What We Believe
What does 'Reformed' mean?
In short, we mean the church of the Lord Jesus Christ reformed according to the Bible. Some 500 years ago, in Europe, the church had become corrupt. Many Christians, including church leaders, reacted against this and God used them to bring the Church back to a greater faithfulness to the Scriptures. This great Reformation produced the Protestant churches Anglican, Presbyterian, Lutheran and Reformed, all of which were the churches of the Reformation in their respective countries. We are simply one of these churches that desire to be faithful to the Bible.
Our churches believe that the Bible is the Word of God. This Word has no equal because it is:
- Inspired by God, the Holy Spirit, who caused many different men to write it over a considerable period of time,
- Infallible in that it is a completely reliable and trustworthy book which should not and need not be doubted,
- Inerrant, meaning that whatever is revealed in it is without error, contradiction or misrepresentation,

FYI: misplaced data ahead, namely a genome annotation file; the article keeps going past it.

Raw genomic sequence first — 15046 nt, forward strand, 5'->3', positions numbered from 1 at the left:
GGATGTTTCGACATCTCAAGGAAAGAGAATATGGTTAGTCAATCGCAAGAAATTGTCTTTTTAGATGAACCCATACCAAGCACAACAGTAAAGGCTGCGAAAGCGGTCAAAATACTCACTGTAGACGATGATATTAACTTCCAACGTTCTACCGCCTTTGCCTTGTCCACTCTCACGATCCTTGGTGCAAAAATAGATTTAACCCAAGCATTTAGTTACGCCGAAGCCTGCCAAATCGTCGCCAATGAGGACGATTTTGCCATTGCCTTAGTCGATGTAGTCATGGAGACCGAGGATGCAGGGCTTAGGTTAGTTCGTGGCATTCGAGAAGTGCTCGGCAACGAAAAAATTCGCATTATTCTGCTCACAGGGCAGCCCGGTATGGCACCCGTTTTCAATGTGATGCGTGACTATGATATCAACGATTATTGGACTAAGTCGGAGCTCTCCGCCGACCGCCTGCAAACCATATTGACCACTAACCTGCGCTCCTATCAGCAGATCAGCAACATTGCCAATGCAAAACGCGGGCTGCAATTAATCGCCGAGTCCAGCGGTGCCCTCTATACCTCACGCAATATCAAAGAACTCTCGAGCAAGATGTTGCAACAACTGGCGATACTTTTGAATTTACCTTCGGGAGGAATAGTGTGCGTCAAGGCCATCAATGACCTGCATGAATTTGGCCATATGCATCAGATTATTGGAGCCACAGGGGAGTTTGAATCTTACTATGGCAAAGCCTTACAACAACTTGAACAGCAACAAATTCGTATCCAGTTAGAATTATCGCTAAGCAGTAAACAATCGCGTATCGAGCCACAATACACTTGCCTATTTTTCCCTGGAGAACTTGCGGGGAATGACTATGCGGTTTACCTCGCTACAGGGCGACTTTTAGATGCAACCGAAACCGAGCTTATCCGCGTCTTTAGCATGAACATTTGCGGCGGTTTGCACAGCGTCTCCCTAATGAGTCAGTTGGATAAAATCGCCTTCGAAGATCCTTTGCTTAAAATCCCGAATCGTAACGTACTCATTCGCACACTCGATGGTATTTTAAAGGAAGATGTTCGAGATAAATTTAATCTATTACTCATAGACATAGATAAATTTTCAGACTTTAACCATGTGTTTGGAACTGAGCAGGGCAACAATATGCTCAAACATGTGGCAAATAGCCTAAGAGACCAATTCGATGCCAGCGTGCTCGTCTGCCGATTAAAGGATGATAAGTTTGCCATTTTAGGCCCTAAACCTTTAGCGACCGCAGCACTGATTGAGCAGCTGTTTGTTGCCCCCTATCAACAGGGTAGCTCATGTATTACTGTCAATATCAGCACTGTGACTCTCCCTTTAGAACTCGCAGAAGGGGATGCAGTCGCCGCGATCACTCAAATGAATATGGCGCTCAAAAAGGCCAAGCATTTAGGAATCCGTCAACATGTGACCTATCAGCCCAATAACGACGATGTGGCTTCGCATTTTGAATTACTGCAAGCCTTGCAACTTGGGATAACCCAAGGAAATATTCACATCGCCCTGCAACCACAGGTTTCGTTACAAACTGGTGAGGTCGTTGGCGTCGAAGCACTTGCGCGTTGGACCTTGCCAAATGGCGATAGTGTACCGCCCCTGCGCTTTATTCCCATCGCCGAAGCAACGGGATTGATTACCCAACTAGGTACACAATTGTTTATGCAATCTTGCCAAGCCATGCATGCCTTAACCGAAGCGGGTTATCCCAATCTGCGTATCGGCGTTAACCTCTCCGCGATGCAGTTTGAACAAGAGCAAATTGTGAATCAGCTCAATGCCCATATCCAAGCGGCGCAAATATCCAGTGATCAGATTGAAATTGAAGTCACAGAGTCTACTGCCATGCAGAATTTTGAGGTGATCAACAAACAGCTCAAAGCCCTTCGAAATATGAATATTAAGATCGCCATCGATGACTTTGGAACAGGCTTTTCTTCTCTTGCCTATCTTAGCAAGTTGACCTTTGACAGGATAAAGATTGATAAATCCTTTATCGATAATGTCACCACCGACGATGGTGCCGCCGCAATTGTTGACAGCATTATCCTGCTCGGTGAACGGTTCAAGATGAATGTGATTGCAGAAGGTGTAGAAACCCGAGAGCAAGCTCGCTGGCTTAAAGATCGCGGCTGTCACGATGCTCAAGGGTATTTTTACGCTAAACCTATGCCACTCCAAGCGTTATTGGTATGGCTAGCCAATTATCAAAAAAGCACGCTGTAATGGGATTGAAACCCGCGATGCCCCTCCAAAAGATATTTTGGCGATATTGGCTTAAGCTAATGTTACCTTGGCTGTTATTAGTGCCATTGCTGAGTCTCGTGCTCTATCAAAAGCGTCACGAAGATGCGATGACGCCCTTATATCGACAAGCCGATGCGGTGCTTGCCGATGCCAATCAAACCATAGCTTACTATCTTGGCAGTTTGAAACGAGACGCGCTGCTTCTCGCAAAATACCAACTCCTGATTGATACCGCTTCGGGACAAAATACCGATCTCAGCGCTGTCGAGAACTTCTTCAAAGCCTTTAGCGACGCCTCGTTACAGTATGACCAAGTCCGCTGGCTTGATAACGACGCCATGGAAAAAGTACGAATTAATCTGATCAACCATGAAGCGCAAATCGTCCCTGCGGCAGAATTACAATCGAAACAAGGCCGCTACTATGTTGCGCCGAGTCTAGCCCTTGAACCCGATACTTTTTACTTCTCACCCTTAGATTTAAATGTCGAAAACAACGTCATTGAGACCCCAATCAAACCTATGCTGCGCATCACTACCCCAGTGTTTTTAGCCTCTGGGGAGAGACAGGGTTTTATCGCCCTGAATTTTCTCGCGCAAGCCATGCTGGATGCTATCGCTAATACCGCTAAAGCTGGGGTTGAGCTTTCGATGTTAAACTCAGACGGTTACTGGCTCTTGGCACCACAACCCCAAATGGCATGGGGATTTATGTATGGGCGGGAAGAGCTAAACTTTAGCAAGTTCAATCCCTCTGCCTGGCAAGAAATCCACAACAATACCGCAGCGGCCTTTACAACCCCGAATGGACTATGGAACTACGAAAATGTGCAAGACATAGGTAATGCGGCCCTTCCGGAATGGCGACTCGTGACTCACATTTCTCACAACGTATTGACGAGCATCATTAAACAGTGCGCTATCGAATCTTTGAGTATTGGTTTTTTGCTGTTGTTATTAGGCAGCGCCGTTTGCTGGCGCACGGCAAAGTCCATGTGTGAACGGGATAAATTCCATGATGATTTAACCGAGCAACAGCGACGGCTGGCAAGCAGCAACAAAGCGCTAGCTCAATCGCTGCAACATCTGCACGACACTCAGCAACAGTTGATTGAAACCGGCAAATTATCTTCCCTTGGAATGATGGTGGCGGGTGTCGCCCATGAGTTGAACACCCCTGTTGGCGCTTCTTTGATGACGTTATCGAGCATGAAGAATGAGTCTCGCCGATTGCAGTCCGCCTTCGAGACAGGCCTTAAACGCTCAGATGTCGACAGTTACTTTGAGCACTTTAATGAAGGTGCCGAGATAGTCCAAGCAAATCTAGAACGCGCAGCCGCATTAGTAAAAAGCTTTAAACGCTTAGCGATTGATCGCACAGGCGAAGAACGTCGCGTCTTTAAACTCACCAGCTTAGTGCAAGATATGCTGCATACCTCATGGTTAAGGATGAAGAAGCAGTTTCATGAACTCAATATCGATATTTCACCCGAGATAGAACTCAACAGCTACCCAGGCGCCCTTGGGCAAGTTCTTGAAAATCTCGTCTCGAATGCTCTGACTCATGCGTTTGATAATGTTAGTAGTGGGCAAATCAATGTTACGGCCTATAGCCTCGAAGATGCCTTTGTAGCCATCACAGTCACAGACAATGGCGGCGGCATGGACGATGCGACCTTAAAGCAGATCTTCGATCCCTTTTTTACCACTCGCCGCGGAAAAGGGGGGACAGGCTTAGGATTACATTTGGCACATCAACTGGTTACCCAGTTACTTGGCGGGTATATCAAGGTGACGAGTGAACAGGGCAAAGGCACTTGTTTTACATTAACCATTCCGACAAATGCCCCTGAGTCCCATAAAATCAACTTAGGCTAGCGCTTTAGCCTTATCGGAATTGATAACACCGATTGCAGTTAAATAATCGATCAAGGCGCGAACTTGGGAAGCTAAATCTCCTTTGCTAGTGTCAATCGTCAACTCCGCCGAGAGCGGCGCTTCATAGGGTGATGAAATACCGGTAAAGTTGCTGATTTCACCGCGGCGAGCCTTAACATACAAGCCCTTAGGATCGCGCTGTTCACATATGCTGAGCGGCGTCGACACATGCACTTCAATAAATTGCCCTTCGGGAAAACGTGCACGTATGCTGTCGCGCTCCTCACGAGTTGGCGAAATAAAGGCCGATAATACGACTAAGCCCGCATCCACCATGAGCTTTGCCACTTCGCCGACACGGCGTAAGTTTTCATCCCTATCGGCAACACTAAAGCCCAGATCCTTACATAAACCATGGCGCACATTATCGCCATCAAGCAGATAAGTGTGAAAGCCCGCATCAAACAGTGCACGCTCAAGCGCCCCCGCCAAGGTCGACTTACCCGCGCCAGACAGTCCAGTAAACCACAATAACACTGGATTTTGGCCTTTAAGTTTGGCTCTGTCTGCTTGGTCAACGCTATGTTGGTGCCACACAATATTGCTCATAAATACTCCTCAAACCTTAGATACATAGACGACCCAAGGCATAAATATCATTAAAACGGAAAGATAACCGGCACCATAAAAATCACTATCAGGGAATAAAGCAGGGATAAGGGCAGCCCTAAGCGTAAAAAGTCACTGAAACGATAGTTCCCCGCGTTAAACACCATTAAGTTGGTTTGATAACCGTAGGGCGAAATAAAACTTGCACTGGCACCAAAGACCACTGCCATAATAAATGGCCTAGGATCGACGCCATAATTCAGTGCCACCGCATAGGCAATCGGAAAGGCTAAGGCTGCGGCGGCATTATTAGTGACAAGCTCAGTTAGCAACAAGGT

- All sufficient because it fully contains the Will of God and reveals all what we need to believe in order to be saved and live the life of a Christian.
This Bible is the final authority on faith and life in our churches. It is the standard for the regulation, foundation, and confirmation of our faith.
Creeds and Confessions
Because of the shear length of the Bible, it is helpful to have a summary of the key teachings of the Bible presented in an orderly way.
Of the many historical Creeds and Confessions that have been written over the centuries, we have chosen to adopt seven as our own.
- Apostles Creed,
- Nicene Creed,
- Athanasian Creed.
- The Heidelberg Catechism (1563)
- The Belgic Confession (1566)
- The Canons of Dort (1619)
- The Westminster Confession of Faith (1643-1648)
We believe these creeds and confessions are faithful to the Bible and that they serve as a standard of unity. The church is to be found together not by class, or by race, but by a common faith in Christ (Eph. 4:1-15). Sound confessions also enable the church to guard its members from false doctrine and to maintain the purity of the truth (2 Tim. 1:13-14).
As human documents, however, they possess only secondary authority. The Word of God is the ultimate divine authority. The contents of our creeds and confessions are always subject to (and to be tested by) the standard of the Word of God.